The Life and Times of Lake Shore Drive
The four large paintings in Bill Woolf's "Lake Shore Drive Series" depict the road's past (including Native Americans), present, future (with added buildings), and postapocalyptic distant future (the Indians return). The centerpiece of Woolf's show at Aron Packer, these works have the charm of outsider art; Woolf paints with loving precision but mixes perspectives, using a partly overhead view of the road and a frontal view of the apartment buildings. Each painting sets the road and buildings within the landscape. And while some of the windows (some of which he let his friends paint) show figures, others seem to have been replaced by paintings, whether conventional landscapes or abstractions by Rothko, Mondrian, and other artists.
Woolf has had no formal training except for a few life drawing classes--taken before he met his wife, he says, mostly so he could look at naked women. Born in 1927 to one of the founding families of Greeley, Colorado, he had a grandmother who painted so obsessively that she reportedly tied his dad and aunt into their high chairs so she could work. She wanted everyone in the family to paint, but Woolf was the only one who tried, and he preferred school and sports to art. "I loved my grandmother," he says. "She was not really creative, though--she copied other painters' work." In college he majored in mechanical engineering and soon after graduation moved to Chicago, where he worked at an uncle's industrial painting company, later managing it (he retired in 1999). His wife, Francesca, was a commercial artist when they met in 1952, and both became Sunday painters.
In 1956 Woolf won a prize in the "Chicago and Vicinity" show with his painting of the residents of a Chicago retirement hotel, Ladies of the Windermere. It depicts, he says, "an old lady sitting in a chair supported by a platform held up by pyramids of workers atop their factories. It occurred to me that all these old, wealthy women were supported by people who work." He now calls this a young man's view. Woolf continued to paint pictures with social themes--several on threats of war, and one showing vignettes of a man ignoring the suffering around him while posing proudly in front of his house. He also experimented with technique, which produced his current method: for the last 15 years he's begun his paintings by covering the canvas with abstract color patterns, which can be seen shining through some areas of the Lake Shore Drive paintings. They also serve as Rorschach-like inspirations: many of his human figures develop from the shapes he sees within these patterns.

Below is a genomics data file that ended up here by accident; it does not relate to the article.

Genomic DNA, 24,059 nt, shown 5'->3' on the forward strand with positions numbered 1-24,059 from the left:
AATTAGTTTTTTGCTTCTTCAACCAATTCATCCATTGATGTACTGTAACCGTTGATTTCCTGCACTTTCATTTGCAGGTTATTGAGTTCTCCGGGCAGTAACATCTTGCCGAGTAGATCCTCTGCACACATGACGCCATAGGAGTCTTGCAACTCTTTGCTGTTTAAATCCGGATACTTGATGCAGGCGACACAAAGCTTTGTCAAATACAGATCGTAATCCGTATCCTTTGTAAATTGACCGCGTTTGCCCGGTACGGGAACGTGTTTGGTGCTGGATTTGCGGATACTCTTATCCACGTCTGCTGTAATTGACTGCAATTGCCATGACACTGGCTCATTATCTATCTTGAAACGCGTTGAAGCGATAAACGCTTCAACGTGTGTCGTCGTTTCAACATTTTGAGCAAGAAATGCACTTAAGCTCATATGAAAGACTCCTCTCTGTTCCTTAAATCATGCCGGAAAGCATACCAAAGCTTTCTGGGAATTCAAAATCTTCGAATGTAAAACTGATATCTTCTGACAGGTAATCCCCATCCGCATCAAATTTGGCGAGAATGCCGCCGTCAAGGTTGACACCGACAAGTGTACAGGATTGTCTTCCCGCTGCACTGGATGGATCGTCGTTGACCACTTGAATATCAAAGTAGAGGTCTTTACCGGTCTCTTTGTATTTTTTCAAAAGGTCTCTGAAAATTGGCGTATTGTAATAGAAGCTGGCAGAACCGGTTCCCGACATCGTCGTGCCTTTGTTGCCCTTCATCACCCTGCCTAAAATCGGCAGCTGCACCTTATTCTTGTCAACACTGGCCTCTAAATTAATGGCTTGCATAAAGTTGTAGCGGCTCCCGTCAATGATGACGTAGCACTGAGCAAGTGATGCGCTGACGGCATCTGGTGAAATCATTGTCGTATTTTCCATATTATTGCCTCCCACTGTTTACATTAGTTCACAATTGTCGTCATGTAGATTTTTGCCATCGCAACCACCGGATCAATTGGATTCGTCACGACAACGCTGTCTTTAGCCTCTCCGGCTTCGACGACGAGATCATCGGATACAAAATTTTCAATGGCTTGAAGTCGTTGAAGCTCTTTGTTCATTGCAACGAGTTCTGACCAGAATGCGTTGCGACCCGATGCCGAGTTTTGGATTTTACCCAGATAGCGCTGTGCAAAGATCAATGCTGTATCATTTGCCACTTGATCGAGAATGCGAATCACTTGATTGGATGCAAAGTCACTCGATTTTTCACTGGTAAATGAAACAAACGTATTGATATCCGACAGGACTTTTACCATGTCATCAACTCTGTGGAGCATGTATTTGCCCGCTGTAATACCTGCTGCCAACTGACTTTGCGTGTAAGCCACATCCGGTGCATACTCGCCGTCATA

When Woolf was growing up, his friends would apparently sometimes forget that he was one of Greeley's few Jews and make anti-Semitic remarks. Today, he says, prejudice is more hidden, which he signifies by incorporating swastikas, formed by the intersection of the drive with cross streets, at the edges of the Lake Shore Drive paintings.
When: Through Sat 10/15
Where: Aron Packer, 118 N. Peoria
In her fabric collages at Peter Miller, Ai Kijima combines the traditional hand-working technique of quilting with postmodern appropriation, making multiple pop-culture references in ultrabright colors. Born in Tokyo in 1970, she learned knitting and sewing, including traditional Japanese techniques, from her grandmother. When she came to the United States as a high school exchange student, a teacher, impressed by her copies from old masters and National Geographic, recommended art school. After studying painting and photography in Chicago and New York, Kijima went back to Japan in 1993. There she turned to weaving, growing the plants to dye her yarn. She also started buying vintage kimonos at flea markets, and after returning here in 2001 to finish her undergraduate degree at the School of the Art Institute, she began collecting printed fabrics. At first she gathered these things because "I just love fabric, period," she says. But a few years ago she began to feel that the weft-and-warp structure of weaving was too limiting and turned to quilting.
Each of Kijima's quilts has many fabric sources. One stunning example is an untitled piece that includes the Queen Elizabeth 2 ocean liner (part of a towel), a sleeping puppy (from a 101 Dalmatians pillowcase), and the Dukes of Hazzard car (a bed sheet). The result is full of entertainingly discordant contrasts yet has some of the balance of a traditional Japanese painting.
When: Through Sat 10/15
Where: Peter Miller, 118 N. Peoria